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President opens up on private life

President Mnangagwa, who turned 79-years yesterday, called on Zimbabweans to be peaceful, united and most of all, be patriotic to develop the country.

Speaking at his African-themed birthday dinner hosted by First Lady Amai Auxillia Mnangagwa at State House last night, the President gave an insight into his private life, saying he is treated by his wife of 38 years to traditional cuisine at home.

On a mild September night, the dinner was graced by his governing Zanu PF party deputies — Vice President Chiwenga and Vice President Mohadi, Cabinet ministers and service chiefs as well as men of the cloth.

“I met my wife Auxillia 38 years ago and up to date, we are still together. At our home you won’t find cutlery at the table, we eat using our hands. My mother who gave birth to me is the one who taught my wife to stick to traditional cuisine.

President Mnangagwa and First Lady Amai Auxillia Mnangagwa arrive for the birthday dinner at State House in Harare last night. The dinner was hosted by First Lady Amai Auxillia Mnangagwa.

“Traditional food is healthy and we learned that from my mother. Tiri vemufushwa nemukaka. When you hear that the President is into agriculture, it is because of our backgrounds,” he said.

The President also spoke about the economic sanctions imposed on Zimbabwe by the West, saying the illegal embargoes are designed to paralyse the country. He said despite the sanctions, Zimbabwe will achieve its goals to become an upper middle class economy by 2030 because he has under him a team of dedicated lieutenants.

“I am glad that I have a team that is united in building the nation brick by brick. We should teach our children to be patriotic. If we are united and peaceful then we will leapfrog the country’s development.”

Responding to Vice President Chiwenga’s question on how he felt at 79, the President said he felt no different from what he felt the day before.

“I don’t feel any different at 79. Of course, we have walked a long journey and that makes you realise that one day you will have to rest. The most important thing though is to love your country, your countrymen and women,” he said.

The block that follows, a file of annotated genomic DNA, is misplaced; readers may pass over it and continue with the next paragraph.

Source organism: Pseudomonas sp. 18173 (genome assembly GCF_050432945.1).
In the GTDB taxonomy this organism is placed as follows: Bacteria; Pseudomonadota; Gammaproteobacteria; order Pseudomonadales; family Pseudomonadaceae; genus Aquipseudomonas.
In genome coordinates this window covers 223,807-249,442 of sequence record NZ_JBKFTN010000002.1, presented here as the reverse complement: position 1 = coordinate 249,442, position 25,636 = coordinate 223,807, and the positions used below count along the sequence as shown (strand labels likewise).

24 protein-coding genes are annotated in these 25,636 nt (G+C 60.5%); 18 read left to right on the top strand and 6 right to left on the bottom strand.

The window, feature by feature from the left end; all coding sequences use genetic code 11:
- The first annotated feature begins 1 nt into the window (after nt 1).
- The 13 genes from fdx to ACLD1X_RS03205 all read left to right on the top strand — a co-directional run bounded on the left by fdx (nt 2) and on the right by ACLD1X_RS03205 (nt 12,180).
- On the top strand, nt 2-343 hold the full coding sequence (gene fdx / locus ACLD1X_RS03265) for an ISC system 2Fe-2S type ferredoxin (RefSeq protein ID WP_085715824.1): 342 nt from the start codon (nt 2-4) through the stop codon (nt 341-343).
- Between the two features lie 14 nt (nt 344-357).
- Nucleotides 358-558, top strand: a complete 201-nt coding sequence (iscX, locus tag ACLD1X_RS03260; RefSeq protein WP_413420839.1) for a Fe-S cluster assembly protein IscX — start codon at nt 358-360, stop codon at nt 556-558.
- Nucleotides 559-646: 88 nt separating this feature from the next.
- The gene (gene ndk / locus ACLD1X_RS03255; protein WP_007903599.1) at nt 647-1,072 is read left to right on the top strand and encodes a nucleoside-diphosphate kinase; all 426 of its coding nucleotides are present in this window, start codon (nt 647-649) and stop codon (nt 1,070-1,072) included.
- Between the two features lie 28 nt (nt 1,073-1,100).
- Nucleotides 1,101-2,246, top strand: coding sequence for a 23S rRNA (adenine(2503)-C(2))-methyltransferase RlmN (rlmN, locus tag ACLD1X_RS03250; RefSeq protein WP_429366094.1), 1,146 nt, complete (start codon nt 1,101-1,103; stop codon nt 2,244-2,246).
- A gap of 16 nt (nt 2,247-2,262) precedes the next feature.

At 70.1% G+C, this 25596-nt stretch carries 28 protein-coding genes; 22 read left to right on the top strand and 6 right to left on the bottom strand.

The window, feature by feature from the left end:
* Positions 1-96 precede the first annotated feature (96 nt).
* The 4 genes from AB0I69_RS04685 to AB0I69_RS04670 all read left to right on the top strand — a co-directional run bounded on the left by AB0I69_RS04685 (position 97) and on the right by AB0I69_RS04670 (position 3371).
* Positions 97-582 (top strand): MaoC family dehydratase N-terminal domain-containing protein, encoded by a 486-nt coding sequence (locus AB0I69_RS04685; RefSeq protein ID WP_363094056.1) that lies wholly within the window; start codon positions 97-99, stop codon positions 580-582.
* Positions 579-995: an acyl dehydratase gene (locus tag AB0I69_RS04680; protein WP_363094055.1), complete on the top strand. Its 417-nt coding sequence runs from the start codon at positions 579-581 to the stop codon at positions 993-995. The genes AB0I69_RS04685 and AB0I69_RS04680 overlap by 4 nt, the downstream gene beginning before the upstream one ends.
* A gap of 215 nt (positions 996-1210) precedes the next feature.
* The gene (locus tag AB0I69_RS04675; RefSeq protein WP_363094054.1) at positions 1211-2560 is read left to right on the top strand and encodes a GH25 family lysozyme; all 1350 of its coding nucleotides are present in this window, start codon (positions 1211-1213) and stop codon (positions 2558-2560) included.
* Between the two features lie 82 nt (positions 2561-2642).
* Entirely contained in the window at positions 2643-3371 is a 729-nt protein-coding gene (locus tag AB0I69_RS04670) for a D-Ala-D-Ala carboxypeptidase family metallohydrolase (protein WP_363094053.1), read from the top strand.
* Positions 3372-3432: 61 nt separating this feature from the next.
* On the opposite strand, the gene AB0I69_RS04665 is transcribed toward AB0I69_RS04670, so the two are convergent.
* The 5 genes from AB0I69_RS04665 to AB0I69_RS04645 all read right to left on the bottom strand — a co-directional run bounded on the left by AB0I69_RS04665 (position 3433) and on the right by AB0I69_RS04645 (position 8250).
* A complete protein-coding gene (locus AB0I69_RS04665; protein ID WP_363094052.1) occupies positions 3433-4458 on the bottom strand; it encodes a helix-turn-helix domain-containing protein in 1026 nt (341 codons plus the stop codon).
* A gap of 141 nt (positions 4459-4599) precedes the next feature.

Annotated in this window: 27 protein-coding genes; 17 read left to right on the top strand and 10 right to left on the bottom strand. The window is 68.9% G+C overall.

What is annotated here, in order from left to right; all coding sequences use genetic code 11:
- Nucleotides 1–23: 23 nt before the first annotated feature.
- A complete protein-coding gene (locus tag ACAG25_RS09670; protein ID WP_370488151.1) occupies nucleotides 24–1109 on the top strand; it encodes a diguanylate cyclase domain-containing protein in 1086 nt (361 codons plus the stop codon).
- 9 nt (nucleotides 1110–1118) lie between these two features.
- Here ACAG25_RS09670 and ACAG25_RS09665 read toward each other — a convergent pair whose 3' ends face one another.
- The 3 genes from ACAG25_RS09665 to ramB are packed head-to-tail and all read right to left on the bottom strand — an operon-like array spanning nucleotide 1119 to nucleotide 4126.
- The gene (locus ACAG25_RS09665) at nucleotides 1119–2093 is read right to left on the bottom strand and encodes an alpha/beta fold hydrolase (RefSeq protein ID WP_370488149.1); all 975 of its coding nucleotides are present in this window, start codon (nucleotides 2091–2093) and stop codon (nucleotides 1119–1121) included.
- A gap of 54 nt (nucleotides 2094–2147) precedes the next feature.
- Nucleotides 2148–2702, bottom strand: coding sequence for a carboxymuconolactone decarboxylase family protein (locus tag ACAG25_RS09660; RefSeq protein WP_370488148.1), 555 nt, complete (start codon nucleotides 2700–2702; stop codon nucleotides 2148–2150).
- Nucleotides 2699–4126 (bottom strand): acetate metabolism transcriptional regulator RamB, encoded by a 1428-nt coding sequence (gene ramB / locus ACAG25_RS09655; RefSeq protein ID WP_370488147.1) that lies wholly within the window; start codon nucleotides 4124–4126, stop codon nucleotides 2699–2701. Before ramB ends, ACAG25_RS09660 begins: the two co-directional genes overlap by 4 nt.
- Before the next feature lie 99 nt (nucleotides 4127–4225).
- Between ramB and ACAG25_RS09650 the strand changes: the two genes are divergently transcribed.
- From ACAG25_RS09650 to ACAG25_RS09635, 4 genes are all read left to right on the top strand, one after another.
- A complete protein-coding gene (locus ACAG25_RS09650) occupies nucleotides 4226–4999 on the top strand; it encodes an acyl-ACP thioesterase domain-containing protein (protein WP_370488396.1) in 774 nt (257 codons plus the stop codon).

In her welcome remarks, the First Lady described the President as a loving husband.

President Mnangagwa receives a bouquet of flowers from First Lady Auxillia Mnangagwa at State House in Harare last night.

“Your Excellency, allow me to congratulate you (by) saying happy birthday to the man I fell in love with so many years ago. I shall love you more and more as the years pass by. Happy birthday my best friend. We have an amazing life together,” the First Lady said.

The President’s daughter, Mrs Farai Mlotshwa described the President as a loving father who is committed to empowering the girl child.

President Mnangagwa blows off candles at his birthday dinner at State House in Harare last night while First Lady Auxilla Mnangagwa looks on.

“Thank you for being the best dad, especially for the daughters, you always supported what we did career-wise. You put your mouth where your money is in supporting women,” said Mrs Mlotshwa.

The President’s son, Emmerson Jnr, called on Zimbabweans to be patriotic, saying the sacrifices that were made by the country’s liberators should forever be celebrated.

President Mnangagwa’s sons Sean and Collins and their uncle (right) follow proceedings at State House last night.

“My father is a man who has survived the toughest conditions humanly possible — death row, imprisonment, poison, numerous assassination attempts — I could go on.

“As a result of his determination and unconditional love for his country and family, today our lives have been made easier.

“The small things we took for granted, dreams we dismissed as being unattainable, the notion of becoming whatever you desire, simple things like voting and acquiring decent education, freedom, and equal rights . . . the possibility for us young people to determine our destiny is achievable.

“These are things dad never had but look at him now, a boy from Mberengwa now the President of the Republic of Zimbabwe. That’s the stuff that dreams are made of and that’s the stuff Mnangagwas are made off.

“I challenge you all to remain strong and resilient like my dad here. (We) must not only dare to dream but dare to believe,” said Emmerson Jnr.

Bishop Nehemiah Mutendi spoke glowingly about the difficult road that the President walked over the years, including surviving assassination plots, but never wavered in his dedication to the motherland.

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